The case for conspiracies

GovernmentNational GovernmentJohn F. KennedyArlen SpecterRichard NixonFord Motor Co.

Since the May release of his 1,612-page book, "Reclaiming History," criminal prosecutor Vincent Bugliosi has been appearing on everything from C-Span to "The Colbert Report" telling the world that JFK's death had nothing to do with a government conspiracy. By most accounts, he's made a pretty airtight case.

Bugliosi, famous for prosecuting Charles Manson and for coauthoring the book about the case, "Helter Skelter," has spent 20 years examining just about every theory ever put forth about the assassination. "It's my view that it's impossible for any reasonable, rational person to read this book without being satisfied beyond all reasonable doubt that Oswald killed Kennedy and acted alone," Bugliosi told the New York Times in May. Since then, overwhelmingly favorable reviews have suggested that the days of the grassy knoll-Mafia-missing bullets conspiracy theories might at last be over.

Despite the sense that Bugliosi's is the final word, for some people the simple explanation remains less compelling than the labyrinthine alternatives. It was notable that Tuesday, the print edition of the New York Times published a two-page ad, an "open letter" from one Paul Kuntzler, declaring that "President John Fitzgerald Kennedy was murdered by vice president London [sic] Baines Johnson in a widespread, incredibly complex and brilliantly planned conspiracy. . . ." The letter went on to implicate Richard Nixon, George H.W. Bush, Arlen Specter, the United States military, the Ford Motor Co., Life magazine and something Kuntzler called "big Oil of Midland, Texas," among many others.

Who is Kuntzler? Since he included his telephone number at the bottom of his letter, I called him to find out. As you might imagine, I learned more than can possibly fit in this space, but the basics are these: He's 65, a former exhibits and sales director of the National Science Teachers Assn. and once a prominent D.C.-based gay activist. He first became interested in the JFK assassination in 1991 after reading Jim Marrs' book, "Crossfire: The Plot that Killed Kennedy" (this was also, incidentally, the year of Oliver Stone's film "JFK," which Kuntzler calls "98% accurate").

In 2004, Kuntzler's longtime partner, Stephen Miller, died of complications from AIDS and left him Miller Reporting Co., which had transcribed documents that Kuntzler believes are relevant to the assassination. Following the company's demise (Kuntzler referred to "millions in estate taxes"), he sold the building that housed it, using the money to pay off his credit card debts (including $25,000 he spent organizing an assassination panel discussion last year) and spent $186,000 on the New York Times ad. Altogether, Kuntzler estimates he's spent a quarter of a million dollars on what he calls "the last opportunity for the American public to have confirmation on what happened on Nov. 22, 1963."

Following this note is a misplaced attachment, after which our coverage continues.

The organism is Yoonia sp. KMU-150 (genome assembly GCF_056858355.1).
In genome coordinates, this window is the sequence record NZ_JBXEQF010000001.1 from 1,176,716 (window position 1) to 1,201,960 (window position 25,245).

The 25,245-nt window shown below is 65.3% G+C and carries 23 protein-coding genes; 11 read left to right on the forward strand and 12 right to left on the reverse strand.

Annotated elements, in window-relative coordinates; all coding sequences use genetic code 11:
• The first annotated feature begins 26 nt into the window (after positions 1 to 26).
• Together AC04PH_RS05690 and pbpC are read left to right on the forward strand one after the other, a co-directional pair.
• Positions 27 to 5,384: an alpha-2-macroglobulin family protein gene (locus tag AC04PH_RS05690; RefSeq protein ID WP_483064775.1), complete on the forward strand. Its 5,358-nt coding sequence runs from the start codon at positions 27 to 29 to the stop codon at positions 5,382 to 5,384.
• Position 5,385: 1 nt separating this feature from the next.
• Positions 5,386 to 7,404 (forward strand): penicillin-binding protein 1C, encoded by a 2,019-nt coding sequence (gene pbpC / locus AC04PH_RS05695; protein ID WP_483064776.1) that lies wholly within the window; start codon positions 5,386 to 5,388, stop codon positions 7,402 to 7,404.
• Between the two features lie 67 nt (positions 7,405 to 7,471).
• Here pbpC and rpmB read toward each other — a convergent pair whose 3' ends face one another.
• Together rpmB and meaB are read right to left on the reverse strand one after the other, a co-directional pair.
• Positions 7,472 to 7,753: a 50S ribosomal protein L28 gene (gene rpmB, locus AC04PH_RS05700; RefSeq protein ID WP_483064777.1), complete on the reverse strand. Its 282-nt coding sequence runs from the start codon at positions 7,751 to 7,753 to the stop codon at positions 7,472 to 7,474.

"I don't have much money left," he added. "I expect that once the truth comes out, I'll go on a speaking tour. If not, I'll have to take out another mortgage on my house."

After I talked to Kuntzler, I called Bugliosi, who listed for me many of the same points he made on C-SPAN and "The Colbert Report," including his belief that the Stone film is "one continuous lie, [other than] he did have the correct date and the correct victim."

"I didn't read [Kuntzler's letter] carefully," Bugliosi told me. "But I went through it enough to see that he was regurgitating all the old hoary theories that even those in the mainstream community have rejected. He's not even reading mainstream conspiracy dogma."

We then spent some time talking about why, despite the conventional wisdom that the simplest explanation is usually the best explanation, the human mind seems so naturally drawn to the complexities and innuendoes of conspiracy theories. Bugliosi admitted that they are usually more interesting than the truth. In the case of President Kennedy, he said, they point to a kind of collective inability to accept that such a monumental, historical event could be caused by a single, ordinary person.

"It gives more meaning to his life and death," Bugliosi said, "to believe dark forces are responsible for his death. Jackie herself said we don't even have the satisfaction of him being killed for a cause."

That makes sense. But speaking of simple explanations, what about the fact that every once in a while a conspiracy theory comes along that has some truth to it? Take, for example, this particular moment in this particular nation. You don't have to believe in fake moon landings or even stolen elections to sense that we're experiencing one of the most secretive periods in recent political history. When it comes to the current state of things, smelling a rat isn't necessarily contingent on living in your mother's basement and wearing T-shirts that say things like "Inside Job!" It's simply a matter of paying attention.

Then again, there's such a thing as paying too much attention. "If you're a parent and your child gets interested in the JFK case, it's toxic," Bugliosi told me. "It's caused divorces, bankruptcies and suicides."

"My mother and my sisters received copies of the ad via FedEx," Kuntzler told me. "They knew how much I was spending. Well, actually, I haven't told my mother yet."

mdaum@latimescolumnists.com

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